Céline Cousteau Interview

The explorer and documentary film-maker Céline Cousteau, granddaughter of Jacques-Yves Cousteau and daughter of Jean-Michel Cousteau talks of her childhood memories as Jérôme Salle’s film L’Odyssée opens in cinemas across France. Interview with a woman of heart and character.

Jérôme Salle’s film Odyssée was screened for the first time in October. Did you see it and what did you think?
I saw the film the day it was released. It was a little strange to see my family up on the screen with actors playing the different roles. I am more used to watching documentaries than this sort of fiction and that was the strangest thing about it.
That said, it is a good film, the casting was good and the result fairly realistic. More than anything else, it is the story of a man that Jérôme Salle filmed and he managed to see further than just the legend by telling the story of a man who, like everyone, has his good and bad points. It is pretty close to the reality.

Exactly, the film is not a hagiography but a biopic that reveals a lesser known Commandant. Did you recognize your grandfather’s mind and spirit in the film?
To a certain extent, yes. Don’t forget that I was just a young girl at the time. My vision of grandfather was obviously different from the public’s. We were very close.
The film perfectly reveals his passion and everything that comes with it. We are all humans and all have our good and bad sides. We always try to idealize Legends but whenever they show their weaknesses or negative sides, we destroy them. Never forget that behind each Legend lies a real person.

Copyright photos : Céline Cousteau

Odyssée also portrays your grandmother, Simone Cousteau. How do you remember her?
She was strong and she ran things. She was the true Capitan of the Calypso, as my grandfather used to say. The public never got to see her because she refused to be filmed. What motivated her was her passion, the sea, the boat … When “the shepherdess”, as the crew called her, was around, everything was done as it should be. Everyone respected her. She handled everything onboard.

The film also focuses on the transition between two worlds: the world of Jacques-Yves, the carefree explorer, and Philippe, who tries to talk and persuade his father. How do you interpret that?
I think a movement has begun and the public understands the need to protect the environment. People have understood that we are at the centre of the issue. That we can’t ignore it. Unfortunately, irresponsibility is the easiest option. The one that means we take the plastic forks and straws we are handed. The enemy of the environment is today’s ease of consumption. To refuse requires an effort we are not always prepared to make. And yet only the accumulation of individual acts can change things.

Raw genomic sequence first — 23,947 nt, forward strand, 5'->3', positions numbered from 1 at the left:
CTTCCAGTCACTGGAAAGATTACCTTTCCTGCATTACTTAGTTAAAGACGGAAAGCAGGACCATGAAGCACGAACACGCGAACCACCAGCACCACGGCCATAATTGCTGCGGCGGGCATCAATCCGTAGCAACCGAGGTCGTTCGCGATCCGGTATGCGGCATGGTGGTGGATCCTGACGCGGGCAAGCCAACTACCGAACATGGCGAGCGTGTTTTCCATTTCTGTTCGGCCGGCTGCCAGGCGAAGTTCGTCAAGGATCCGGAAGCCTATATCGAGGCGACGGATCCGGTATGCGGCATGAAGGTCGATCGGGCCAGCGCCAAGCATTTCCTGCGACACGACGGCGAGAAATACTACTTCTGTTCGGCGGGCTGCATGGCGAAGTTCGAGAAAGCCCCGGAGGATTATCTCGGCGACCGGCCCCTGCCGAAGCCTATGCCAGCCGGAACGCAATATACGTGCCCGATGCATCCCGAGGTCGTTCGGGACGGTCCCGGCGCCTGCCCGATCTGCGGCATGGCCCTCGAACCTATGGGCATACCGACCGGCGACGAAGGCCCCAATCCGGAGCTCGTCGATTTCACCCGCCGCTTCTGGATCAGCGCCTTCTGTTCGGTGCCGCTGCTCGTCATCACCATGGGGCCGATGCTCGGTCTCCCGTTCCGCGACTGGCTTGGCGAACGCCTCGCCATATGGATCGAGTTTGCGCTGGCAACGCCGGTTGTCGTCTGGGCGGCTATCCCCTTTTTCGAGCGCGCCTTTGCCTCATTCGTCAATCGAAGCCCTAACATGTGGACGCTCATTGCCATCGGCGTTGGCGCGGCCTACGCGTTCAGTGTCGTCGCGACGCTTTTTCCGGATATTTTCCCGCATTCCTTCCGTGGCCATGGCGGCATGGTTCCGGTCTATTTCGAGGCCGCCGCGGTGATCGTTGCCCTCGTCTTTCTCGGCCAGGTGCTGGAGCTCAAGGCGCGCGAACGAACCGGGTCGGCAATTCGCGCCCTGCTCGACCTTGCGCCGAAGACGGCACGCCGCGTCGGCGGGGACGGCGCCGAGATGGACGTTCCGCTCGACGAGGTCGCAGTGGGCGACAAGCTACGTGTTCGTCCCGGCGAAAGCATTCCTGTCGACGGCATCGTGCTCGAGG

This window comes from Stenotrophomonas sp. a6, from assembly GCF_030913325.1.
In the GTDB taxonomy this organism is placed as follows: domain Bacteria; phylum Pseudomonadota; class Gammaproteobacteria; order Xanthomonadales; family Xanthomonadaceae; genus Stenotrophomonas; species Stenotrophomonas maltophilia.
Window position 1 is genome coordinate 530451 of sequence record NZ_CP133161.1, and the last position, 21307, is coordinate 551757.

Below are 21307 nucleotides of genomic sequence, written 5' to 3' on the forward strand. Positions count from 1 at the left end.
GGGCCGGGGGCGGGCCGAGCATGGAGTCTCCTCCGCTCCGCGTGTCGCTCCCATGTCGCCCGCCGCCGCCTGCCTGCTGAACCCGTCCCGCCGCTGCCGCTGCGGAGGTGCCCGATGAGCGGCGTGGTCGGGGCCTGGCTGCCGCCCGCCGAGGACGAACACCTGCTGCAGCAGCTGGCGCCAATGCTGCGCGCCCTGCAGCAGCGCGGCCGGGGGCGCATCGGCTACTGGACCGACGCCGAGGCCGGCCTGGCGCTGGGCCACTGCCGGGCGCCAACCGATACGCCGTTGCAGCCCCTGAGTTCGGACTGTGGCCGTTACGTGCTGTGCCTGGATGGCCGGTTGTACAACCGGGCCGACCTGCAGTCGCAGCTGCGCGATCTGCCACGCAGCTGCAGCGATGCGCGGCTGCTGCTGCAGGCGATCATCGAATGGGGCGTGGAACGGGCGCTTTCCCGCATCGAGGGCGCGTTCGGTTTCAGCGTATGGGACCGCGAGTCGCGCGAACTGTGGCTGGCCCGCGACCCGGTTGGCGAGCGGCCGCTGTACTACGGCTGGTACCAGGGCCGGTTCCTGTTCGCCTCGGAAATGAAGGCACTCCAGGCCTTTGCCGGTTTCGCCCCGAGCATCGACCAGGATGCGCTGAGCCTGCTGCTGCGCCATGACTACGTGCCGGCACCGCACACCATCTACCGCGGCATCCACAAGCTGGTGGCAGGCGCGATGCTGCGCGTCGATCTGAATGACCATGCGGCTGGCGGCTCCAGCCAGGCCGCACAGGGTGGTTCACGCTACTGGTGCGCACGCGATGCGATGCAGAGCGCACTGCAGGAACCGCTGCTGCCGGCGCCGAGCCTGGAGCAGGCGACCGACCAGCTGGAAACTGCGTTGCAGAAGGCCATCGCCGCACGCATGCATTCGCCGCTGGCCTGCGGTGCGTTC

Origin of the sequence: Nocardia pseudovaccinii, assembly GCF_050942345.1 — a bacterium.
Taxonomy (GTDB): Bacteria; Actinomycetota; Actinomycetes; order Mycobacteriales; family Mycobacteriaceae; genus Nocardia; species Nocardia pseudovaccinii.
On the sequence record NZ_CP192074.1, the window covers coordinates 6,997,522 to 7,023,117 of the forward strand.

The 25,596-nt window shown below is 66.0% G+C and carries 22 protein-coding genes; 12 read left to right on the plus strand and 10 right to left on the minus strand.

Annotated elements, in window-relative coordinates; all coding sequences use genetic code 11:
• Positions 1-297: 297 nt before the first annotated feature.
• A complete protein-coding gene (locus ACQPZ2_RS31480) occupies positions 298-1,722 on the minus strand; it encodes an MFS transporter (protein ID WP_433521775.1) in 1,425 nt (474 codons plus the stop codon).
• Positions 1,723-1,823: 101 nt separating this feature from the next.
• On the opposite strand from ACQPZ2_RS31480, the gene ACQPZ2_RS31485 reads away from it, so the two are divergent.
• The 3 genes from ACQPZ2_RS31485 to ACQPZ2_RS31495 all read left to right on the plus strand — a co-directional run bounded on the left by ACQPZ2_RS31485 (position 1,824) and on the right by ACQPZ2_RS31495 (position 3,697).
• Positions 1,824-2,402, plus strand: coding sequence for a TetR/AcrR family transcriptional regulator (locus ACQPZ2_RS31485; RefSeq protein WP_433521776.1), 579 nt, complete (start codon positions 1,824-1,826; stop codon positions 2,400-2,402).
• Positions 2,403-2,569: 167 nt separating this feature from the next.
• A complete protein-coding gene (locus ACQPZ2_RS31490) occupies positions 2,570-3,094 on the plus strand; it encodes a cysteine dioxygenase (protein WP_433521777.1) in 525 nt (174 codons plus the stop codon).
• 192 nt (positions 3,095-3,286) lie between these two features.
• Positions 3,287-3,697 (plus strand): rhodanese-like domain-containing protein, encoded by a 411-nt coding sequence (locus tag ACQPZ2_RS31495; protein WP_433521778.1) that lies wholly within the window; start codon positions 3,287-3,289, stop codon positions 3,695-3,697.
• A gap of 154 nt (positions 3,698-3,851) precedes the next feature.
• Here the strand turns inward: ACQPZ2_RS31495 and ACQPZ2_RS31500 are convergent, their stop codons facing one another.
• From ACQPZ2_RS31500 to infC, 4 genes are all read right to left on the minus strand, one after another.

The domino effect is the key. If everyone plays the game, if we change behaviors, the world can evolve. All that it needs is a wake-up call. Once awake we need to spread the message to our own community, family, friends, to encourage them to change with us.

The enemy of the environment is today’s ease of consumption. To refuse requires an effort we are not always prepared to make.

Towards the end of his life your grandfather became ecologically aware notably through his actions to protect the Antarctic. How do you react to that?
The film ends with this awareness, the awareness of the Commandant in Antarctica. He realized he had spent his whole life exploring the world whereas the emergency was to protect it. So he began to fight for the generations to come, as in Rio in 1992. I believe this key message delivered to the international scene is the one the public remembers most. When I travel for my conference work, people say to me “I grew up with your grandfather, he made me want to be a biologist, oceanographer, diver…”. The power of an individual to influence a generation should never be under-estimated. Now we have to continue. As the director and producer of documentaries, I personally try not to only show what is wrong. I particularly want to highlight the unification of each and every one of us for a shared future.

The Équipe Cousteau found sponsors to renovate the Calypso. What are your thoughts on this?
My grandparents said that if one day the Calypso could no longer sail, then let it go. It’s a wooden boat and I think that what we have today is something completely different. The ship we knew in the past has gone. Only nostalgia wants to bring it back. But for the Calypso, we should remember it in our hearts, like a legend, because even if it does take to the water again one day, it won’t be the same Calypso. The period of the Commandant and of my grandfather is over. It’s time to move on. The greatest tribute we could pay the Calypso would be to organize a huge ceremony to thank her for everything it enabled us to discover.

On a more personal note, you have created a production company and you produce films on the work performed by NGOs throughout the world as in the Brazilian Amazon. What message do you have for the public?
The most important message is to show that where there are problems, there are people who are trying to find solutions. Where there is conflict, there are warriors. I want to have a positive outlook and this I get from other individuals.


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